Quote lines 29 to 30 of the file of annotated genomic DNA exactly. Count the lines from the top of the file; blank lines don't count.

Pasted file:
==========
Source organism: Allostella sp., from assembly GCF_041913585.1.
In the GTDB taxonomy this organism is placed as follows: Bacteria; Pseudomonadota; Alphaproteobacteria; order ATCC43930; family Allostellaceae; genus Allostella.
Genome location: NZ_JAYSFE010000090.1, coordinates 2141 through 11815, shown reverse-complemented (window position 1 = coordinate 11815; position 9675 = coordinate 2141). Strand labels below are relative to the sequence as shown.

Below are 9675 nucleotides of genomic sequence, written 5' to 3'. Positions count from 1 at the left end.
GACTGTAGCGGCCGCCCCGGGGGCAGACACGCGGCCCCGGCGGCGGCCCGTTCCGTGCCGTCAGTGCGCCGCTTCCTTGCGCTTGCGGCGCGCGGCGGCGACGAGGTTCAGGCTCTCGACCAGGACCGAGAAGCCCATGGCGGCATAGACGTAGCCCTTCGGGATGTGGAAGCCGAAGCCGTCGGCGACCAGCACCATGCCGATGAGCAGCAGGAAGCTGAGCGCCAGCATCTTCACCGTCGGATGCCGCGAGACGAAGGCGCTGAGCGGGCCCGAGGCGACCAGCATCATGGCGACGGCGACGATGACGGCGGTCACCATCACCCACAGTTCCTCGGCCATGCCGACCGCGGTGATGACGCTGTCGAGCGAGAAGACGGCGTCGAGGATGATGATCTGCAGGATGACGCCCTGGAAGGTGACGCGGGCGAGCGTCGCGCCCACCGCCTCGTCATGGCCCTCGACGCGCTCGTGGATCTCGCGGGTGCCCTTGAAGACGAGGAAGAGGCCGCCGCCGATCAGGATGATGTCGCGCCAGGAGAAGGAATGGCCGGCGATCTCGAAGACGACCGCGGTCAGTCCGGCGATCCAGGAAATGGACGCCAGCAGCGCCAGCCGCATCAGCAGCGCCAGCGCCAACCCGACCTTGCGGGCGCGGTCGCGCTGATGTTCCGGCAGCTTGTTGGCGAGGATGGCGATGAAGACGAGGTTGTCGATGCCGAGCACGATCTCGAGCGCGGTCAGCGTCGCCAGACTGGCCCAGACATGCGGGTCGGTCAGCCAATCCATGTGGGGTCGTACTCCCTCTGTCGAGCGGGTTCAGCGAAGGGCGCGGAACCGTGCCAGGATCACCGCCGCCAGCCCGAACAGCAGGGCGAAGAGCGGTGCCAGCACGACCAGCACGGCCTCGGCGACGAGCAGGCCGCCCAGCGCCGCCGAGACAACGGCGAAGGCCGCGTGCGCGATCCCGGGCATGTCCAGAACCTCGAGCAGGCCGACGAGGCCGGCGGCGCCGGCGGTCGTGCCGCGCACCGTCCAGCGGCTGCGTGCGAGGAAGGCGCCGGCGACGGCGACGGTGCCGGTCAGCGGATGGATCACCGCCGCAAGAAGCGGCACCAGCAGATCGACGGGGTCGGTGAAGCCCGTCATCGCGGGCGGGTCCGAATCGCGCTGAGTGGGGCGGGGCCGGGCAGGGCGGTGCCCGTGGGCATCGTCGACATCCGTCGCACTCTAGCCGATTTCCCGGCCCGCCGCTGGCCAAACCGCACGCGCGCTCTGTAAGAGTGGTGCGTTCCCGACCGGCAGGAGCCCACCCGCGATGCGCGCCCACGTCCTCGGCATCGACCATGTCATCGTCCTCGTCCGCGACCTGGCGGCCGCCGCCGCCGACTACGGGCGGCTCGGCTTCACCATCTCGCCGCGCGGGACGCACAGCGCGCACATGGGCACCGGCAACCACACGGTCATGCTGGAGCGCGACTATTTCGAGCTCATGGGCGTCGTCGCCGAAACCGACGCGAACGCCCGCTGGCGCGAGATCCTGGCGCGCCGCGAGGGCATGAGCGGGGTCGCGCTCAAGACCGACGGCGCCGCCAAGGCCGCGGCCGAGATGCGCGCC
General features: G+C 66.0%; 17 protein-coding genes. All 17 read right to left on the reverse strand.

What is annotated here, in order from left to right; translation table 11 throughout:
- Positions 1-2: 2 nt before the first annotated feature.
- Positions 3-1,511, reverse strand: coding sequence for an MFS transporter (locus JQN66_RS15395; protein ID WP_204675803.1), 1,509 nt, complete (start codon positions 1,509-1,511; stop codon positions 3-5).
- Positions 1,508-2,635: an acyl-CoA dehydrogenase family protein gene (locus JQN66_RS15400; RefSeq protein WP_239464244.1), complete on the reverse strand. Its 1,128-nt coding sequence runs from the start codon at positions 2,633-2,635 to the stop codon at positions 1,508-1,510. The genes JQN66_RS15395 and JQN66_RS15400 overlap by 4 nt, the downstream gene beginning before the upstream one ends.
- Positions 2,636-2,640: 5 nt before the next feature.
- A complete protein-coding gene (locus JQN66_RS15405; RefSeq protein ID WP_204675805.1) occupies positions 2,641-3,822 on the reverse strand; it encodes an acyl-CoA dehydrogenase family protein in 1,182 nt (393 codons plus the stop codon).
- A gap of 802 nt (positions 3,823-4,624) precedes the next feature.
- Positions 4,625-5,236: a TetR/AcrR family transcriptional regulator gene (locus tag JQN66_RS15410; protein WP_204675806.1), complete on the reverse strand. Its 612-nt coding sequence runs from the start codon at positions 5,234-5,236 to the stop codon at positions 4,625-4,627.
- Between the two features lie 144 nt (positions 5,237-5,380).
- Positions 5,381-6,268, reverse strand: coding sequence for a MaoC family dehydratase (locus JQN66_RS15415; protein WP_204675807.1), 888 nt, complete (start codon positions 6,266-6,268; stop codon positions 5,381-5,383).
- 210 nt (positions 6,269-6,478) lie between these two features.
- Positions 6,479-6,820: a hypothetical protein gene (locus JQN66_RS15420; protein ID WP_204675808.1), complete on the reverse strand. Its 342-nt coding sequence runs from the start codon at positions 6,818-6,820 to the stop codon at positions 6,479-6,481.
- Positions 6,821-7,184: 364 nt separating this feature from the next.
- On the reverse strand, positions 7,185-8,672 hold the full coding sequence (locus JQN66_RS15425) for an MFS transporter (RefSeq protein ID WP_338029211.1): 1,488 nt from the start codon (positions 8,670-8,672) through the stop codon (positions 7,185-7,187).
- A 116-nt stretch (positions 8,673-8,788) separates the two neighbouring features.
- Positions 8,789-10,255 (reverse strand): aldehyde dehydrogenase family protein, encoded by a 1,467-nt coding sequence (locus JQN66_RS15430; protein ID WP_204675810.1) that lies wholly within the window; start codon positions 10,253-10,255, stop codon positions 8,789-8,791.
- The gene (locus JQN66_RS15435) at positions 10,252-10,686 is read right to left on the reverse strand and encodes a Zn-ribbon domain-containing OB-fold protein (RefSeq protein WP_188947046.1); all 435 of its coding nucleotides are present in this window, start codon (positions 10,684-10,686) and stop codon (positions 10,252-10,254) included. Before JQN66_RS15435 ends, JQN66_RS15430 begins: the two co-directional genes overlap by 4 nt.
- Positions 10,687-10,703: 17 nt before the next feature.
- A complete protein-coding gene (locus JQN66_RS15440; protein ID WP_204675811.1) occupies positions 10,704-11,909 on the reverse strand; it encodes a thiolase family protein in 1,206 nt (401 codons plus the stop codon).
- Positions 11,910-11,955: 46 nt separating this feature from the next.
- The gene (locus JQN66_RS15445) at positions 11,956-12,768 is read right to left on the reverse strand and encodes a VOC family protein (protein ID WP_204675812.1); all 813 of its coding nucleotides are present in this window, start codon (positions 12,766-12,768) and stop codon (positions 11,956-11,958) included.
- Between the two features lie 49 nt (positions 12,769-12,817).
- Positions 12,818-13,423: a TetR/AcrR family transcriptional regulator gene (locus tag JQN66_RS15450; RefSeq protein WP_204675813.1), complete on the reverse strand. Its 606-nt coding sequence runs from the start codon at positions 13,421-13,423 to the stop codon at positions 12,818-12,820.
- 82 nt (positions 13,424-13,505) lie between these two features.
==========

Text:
- Positions 12,818-13,423: a TetR/AcrR family transcriptional regulator gene (locus tag JQN66_RS15450; RefSeq protein WP_204675813.1), complete on the reverse strand. Its 606-nt coding sequence runs from the start codon at positions 13,421-13,423 to the stop codon at positions 12,818-12,820.
- 82 nt (positions 13,424-13,505) lie between these two features.